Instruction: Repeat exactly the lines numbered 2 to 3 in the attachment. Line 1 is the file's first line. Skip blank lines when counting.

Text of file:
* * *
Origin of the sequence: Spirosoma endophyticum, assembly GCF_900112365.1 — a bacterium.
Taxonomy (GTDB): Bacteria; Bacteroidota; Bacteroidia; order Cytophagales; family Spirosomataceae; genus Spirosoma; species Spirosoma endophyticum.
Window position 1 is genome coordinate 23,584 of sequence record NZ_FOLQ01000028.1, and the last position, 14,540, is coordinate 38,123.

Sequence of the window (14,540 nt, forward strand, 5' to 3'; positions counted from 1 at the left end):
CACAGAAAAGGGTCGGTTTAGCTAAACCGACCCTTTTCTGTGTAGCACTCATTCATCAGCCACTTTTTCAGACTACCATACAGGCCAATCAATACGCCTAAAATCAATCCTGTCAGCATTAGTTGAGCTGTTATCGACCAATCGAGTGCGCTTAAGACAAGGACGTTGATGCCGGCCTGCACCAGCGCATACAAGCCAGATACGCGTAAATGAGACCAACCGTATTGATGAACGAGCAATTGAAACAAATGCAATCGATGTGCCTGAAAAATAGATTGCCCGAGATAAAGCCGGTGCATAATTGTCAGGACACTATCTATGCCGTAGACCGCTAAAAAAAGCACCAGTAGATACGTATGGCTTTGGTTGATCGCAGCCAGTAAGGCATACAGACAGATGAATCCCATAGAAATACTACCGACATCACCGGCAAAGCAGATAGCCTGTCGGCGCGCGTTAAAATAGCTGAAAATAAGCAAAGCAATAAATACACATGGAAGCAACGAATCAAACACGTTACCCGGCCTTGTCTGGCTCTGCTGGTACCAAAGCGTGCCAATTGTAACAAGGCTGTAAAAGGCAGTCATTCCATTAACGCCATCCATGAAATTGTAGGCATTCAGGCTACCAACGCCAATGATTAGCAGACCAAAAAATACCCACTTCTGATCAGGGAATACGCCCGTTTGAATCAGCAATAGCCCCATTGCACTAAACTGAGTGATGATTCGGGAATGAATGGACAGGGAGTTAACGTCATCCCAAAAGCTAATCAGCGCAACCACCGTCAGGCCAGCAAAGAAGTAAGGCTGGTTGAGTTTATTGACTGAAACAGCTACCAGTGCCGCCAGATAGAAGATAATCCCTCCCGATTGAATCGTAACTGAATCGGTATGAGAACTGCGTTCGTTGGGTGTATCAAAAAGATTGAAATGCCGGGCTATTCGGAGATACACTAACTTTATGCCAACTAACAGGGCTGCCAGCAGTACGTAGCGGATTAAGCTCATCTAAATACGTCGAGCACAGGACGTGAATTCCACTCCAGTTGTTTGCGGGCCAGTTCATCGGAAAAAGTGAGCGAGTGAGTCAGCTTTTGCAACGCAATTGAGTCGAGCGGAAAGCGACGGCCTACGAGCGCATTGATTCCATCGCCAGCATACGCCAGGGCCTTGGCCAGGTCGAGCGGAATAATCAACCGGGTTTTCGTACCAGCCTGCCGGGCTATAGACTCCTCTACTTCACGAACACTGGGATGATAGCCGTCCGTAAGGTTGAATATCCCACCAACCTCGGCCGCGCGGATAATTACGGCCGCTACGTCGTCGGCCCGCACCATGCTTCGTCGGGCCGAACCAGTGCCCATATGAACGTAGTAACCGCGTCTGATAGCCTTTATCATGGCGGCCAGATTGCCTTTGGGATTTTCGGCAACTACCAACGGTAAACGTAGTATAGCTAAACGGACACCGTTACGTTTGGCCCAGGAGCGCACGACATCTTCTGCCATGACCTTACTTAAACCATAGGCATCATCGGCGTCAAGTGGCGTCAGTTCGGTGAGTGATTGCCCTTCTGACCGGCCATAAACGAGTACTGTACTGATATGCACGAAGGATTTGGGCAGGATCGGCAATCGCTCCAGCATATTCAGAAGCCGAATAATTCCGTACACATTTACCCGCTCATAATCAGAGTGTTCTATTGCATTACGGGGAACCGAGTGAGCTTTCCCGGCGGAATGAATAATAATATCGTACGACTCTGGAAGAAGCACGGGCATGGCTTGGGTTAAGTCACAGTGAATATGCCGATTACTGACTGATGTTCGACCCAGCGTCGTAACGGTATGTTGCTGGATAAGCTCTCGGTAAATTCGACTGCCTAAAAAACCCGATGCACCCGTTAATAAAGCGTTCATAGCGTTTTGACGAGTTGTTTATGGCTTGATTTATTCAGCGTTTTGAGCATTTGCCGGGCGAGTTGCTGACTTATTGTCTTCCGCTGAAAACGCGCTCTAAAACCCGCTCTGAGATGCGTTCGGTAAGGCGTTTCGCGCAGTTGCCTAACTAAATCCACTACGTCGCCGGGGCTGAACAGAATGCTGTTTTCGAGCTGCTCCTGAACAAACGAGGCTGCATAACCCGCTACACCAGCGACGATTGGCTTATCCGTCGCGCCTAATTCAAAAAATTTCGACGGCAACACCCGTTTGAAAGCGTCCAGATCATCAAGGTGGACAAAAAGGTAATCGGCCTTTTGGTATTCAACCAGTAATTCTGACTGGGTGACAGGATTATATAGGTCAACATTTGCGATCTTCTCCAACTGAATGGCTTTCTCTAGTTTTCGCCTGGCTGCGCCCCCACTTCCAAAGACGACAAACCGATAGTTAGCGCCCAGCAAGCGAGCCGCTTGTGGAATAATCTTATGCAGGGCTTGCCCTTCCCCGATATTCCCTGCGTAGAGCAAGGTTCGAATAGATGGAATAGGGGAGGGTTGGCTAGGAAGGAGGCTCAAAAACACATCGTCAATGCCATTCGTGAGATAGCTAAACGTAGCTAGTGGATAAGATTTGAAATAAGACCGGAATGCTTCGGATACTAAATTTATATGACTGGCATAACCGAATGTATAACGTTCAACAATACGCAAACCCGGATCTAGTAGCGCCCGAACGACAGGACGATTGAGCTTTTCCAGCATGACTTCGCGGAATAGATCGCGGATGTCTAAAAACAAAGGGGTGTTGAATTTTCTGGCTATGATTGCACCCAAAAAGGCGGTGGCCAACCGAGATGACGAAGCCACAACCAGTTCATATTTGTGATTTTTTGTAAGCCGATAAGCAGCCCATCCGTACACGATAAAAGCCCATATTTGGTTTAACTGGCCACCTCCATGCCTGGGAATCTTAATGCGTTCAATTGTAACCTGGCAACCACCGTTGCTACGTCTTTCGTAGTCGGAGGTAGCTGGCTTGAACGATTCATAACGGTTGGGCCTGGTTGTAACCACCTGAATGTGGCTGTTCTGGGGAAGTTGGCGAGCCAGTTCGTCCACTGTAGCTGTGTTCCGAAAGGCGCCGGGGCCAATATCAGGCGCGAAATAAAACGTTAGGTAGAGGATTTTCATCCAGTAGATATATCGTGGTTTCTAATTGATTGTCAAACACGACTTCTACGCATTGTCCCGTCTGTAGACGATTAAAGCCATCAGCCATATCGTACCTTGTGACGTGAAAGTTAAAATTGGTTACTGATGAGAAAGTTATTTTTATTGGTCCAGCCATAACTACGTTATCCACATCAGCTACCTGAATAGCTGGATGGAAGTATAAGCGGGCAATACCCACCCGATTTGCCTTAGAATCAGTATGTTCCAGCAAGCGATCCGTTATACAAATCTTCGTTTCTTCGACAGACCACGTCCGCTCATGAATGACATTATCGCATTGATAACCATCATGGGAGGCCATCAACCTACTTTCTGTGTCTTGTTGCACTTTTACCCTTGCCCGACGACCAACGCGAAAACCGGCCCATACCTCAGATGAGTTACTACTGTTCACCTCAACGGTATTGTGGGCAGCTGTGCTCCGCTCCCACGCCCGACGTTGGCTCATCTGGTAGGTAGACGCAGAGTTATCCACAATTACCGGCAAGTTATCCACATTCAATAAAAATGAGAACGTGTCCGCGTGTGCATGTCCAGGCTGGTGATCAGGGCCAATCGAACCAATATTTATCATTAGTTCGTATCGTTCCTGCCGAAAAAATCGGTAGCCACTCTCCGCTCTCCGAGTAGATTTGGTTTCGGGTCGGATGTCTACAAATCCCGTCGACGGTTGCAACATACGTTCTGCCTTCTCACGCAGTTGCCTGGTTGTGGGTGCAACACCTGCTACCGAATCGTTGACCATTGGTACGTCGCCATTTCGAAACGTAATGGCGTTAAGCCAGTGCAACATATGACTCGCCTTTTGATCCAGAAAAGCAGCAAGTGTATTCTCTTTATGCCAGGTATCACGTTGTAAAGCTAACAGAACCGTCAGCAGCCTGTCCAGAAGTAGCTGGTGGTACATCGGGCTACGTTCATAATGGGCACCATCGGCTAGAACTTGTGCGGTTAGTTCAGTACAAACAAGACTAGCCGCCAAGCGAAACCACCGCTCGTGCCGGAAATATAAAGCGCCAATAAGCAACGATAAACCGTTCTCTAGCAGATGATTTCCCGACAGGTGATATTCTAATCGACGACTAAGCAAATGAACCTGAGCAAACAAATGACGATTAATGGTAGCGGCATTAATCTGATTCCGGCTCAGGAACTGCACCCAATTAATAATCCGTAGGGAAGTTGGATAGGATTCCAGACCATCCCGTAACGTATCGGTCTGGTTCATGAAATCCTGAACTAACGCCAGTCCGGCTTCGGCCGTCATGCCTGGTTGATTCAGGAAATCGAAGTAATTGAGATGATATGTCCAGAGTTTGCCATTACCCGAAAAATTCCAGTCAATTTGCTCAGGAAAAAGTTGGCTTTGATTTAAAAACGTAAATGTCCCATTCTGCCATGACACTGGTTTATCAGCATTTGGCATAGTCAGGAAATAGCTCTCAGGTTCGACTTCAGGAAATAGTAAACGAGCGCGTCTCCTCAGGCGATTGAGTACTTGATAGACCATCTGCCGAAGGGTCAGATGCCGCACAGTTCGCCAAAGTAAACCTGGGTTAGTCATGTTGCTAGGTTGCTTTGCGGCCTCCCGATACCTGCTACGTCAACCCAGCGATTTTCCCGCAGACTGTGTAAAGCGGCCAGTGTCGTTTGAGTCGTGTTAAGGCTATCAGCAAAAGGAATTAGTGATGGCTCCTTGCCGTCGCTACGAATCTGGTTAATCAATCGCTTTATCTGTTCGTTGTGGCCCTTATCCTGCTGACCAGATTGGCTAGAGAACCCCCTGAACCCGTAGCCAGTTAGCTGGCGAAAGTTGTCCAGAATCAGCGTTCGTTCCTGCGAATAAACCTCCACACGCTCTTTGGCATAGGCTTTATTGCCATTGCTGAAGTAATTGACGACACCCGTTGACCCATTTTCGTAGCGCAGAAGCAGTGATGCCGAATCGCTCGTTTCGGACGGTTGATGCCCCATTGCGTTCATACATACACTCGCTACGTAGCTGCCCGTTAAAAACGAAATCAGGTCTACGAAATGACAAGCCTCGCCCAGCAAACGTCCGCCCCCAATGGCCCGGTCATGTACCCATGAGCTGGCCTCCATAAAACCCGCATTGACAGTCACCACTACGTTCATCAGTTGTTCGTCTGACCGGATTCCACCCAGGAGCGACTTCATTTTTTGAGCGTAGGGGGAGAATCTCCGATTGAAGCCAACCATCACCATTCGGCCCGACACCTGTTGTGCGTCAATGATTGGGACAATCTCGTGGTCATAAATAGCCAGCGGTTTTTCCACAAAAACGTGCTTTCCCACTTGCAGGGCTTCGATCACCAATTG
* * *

Taxonomy (GTDB): Bacteria; Bacteroidota; Bacteroidia; order Cytophagales; family Spirosomataceae; genus Spirosoma; species Spirosoma endophyticum.
Window position 1 is genome coordinate 23,584 of sequence record NZ_FOLQ01000028.1, and the last position, 14,540, is coordinate 38,123.